Toronto came through Wednesday afternoon's earthquake largely unscathed, although many people declared themselves to be shaken and stirred.

"I said to my partner, 'What was that?' And he said, 'What was ... Oh my God!" laughed Pamela Dries.

"We felt the floor shake. Our drawers were moving. And we ran out," said Mary Gatto, who works on the 16th floor of Scotia Plaza.

Some initially thought the commotion could be tied to G20 Summit activity nearby.

"We took to the stairs and got out as fast as we could," said Chris Carrick.

After coming outside, they spoke with some construction workers, he said. "They said: 'Oh, you guys just came out of that building? They said, 'We saw it swaying,'" he said, making a waving motion with his hand.

"We thought: 'OK, that's got nothing to do with G20. That's something a little bigger."

Fortunately, no injuries were reported. Any property damage was of a very minor nature.

"In our initial assessment, there has been no major damage to City infrastructure," the city of Toronto said in a news release.

This also applied to the TTC, it said.

One thing to note is the city's emergency operations centre is currently up and running because of the G8 and G20 Summits that begin Friday.

Const. Tony Vella of the Toronto Police Service told CTV News Channel that police got no calls to respond to scenes of injuries or major damage.

However, reports of damage have emerged in from the epicentre, estimated to be 53 kilometres north of Ottawa, or more than 400 kilometres from Toronto.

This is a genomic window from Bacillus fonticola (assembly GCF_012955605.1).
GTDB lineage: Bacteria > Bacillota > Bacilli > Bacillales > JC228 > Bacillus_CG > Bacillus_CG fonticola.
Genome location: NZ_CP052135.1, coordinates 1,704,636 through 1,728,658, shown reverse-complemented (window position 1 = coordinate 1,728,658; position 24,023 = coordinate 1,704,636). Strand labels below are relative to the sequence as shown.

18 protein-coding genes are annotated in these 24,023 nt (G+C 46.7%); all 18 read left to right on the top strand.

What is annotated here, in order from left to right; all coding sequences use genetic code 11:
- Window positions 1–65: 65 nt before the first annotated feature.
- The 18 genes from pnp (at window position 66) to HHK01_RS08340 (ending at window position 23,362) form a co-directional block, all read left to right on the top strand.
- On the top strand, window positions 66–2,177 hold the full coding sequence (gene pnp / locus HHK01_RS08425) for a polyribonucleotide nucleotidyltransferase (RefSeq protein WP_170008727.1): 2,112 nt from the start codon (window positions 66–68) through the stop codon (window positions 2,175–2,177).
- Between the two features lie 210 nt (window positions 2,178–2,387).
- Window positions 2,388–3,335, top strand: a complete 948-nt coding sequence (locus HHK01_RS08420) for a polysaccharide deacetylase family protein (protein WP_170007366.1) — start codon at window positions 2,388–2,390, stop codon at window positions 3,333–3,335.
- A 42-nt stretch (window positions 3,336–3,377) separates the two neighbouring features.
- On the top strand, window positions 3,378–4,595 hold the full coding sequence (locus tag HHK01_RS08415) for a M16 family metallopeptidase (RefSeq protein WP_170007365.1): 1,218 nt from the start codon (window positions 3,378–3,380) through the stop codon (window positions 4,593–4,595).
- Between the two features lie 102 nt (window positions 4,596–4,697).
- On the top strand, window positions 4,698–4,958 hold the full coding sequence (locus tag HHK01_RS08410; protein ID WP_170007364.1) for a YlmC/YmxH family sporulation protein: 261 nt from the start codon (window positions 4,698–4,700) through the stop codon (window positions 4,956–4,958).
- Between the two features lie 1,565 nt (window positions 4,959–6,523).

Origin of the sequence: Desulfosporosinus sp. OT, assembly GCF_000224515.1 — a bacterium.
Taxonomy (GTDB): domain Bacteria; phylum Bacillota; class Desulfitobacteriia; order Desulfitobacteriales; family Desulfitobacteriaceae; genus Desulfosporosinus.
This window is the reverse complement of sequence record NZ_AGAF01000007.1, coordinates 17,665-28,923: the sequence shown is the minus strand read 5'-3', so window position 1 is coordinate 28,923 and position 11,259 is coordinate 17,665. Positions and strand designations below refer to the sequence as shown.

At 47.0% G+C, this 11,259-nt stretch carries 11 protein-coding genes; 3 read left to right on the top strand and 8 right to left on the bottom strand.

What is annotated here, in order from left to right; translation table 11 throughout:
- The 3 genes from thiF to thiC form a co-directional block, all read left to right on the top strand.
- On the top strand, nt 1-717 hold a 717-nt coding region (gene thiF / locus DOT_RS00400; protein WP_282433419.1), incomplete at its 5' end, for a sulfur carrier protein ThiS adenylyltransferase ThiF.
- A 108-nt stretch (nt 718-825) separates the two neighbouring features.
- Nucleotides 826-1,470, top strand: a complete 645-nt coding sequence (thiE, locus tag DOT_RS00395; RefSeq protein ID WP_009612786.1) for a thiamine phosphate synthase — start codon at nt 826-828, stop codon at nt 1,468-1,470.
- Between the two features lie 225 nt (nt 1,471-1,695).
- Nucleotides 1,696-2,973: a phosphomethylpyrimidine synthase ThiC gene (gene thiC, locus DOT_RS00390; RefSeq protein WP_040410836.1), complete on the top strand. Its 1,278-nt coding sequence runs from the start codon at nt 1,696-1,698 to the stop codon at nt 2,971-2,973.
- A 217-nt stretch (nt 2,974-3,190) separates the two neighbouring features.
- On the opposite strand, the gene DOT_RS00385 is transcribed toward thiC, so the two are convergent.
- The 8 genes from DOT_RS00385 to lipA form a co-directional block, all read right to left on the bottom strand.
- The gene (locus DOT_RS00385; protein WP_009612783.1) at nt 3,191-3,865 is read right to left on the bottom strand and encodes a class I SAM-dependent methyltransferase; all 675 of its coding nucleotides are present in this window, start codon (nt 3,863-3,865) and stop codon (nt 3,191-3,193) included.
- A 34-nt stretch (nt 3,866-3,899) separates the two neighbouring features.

The U.S. Geological Survey estimated the quake's strength as 5.0 in magnitude at the epicentre. It started at 1:41:42 p.m., with Toronto starting to feel its effects just under three minutes later.

CTV Toronto weather anchor Tom Brown said there are three fault lines -- one through Toronto -- that lead from the Ottawa River into Ontario. The Ottawa-St. Lawrence River areas are seismically active, he said.

"You can (imagine) how the energy would travel along these fault lines," he said.

While Toronto dodged a bullet this time, the city has this advice for the next time an earthquake strikes:

  • stay way from glass, windows, outside doors and walls
  • drop to the ground
  • take cover, preferably under a sturdy table or other furniture
  • hold on until the shaking stops
  • if no cover is available, cover your face and head with your hands while crouching in an inside corner of the building

"If outdoors - stay there. Move away from buildings, streetlights, and utility wires. Once in the open, stay there until the shaking stops," the city said.

"If in a moving vehicle, stop as quickly as safety permits and stay in the vehicle. Avoid stopping near or under buildings, trees, overpasses and utility wires."

With a report from CTV Toronto's Alicia Markson